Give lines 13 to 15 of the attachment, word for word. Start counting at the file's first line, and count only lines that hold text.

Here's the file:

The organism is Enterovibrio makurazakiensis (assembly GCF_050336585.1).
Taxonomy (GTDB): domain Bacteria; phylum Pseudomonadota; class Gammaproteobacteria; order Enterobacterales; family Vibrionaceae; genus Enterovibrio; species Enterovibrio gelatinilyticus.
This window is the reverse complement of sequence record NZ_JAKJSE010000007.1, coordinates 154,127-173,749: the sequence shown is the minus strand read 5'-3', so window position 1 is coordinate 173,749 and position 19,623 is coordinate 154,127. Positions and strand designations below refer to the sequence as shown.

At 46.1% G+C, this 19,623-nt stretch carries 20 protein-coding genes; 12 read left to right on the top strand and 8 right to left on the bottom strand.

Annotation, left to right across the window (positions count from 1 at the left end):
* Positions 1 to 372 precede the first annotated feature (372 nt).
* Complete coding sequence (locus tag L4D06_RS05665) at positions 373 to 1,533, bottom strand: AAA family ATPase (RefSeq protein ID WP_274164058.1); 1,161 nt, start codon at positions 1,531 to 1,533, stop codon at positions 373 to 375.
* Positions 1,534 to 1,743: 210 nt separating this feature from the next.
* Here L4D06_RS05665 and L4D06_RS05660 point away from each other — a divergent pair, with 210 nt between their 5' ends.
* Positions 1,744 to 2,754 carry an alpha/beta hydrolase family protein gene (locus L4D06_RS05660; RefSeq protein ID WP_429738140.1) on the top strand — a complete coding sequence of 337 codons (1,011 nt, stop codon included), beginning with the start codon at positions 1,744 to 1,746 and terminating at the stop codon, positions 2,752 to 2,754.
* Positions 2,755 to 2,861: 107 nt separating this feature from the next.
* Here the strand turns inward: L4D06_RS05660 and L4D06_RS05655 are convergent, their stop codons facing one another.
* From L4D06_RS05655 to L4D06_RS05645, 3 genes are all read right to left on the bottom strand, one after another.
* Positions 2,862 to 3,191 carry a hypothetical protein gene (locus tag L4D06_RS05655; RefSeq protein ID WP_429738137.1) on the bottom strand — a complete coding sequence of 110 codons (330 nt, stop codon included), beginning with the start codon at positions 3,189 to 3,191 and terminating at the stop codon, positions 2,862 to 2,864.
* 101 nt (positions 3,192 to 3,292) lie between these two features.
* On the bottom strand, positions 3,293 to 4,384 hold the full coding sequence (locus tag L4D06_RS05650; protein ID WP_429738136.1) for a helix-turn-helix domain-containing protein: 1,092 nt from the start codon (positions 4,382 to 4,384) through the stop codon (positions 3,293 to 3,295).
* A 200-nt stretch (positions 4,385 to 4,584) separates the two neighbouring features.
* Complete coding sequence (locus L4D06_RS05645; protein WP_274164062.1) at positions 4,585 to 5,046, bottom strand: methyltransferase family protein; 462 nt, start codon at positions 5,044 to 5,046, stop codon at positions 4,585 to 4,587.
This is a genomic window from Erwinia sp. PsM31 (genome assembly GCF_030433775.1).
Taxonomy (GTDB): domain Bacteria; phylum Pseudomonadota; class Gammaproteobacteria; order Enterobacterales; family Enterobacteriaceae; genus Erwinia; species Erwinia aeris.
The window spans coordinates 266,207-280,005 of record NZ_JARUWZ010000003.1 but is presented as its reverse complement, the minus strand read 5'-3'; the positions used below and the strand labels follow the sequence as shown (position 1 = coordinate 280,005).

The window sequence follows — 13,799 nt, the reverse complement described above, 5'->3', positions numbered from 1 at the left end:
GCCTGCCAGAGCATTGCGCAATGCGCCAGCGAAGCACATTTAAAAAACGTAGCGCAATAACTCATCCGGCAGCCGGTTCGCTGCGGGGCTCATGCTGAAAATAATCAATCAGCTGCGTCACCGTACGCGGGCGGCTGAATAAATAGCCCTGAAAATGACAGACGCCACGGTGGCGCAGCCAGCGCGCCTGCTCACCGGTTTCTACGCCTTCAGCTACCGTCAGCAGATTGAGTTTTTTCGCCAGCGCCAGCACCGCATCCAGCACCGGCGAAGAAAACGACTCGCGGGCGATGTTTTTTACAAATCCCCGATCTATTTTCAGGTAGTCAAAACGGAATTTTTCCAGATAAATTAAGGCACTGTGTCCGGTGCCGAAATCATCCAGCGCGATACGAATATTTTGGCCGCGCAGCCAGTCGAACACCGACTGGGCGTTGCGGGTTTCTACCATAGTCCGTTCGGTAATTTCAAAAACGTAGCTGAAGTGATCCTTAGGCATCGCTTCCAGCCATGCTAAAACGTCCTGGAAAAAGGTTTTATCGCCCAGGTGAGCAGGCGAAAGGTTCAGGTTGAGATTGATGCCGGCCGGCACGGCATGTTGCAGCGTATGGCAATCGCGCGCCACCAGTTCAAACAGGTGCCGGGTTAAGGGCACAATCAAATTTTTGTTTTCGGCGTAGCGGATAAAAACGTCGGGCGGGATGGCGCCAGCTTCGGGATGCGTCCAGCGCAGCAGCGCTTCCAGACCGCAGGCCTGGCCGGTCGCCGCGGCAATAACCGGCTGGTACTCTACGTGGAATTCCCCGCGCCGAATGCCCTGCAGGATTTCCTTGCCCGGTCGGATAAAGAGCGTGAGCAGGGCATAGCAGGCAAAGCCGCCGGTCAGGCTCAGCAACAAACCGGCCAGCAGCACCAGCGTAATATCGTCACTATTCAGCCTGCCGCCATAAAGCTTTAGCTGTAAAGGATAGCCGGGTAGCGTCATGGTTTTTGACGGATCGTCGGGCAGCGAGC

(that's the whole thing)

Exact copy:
* From L4D06_RS05655 to L4D06_RS05645, 3 genes are all read right to left on the bottom strand, one after another.
* Positions 2,862 to 3,191 carry a hypothetical protein gene (locus tag L4D06_RS05655; RefSeq protein ID WP_429738137.1) on the bottom strand — a complete coding sequence of 110 codons (330 nt, stop codon included), beginning with the start codon at positions 3,189 to 3,191 and terminating at the stop codon, positions 2,862 to 2,864.
* 101 nt (positions 3,192 to 3,292) lie between these two features.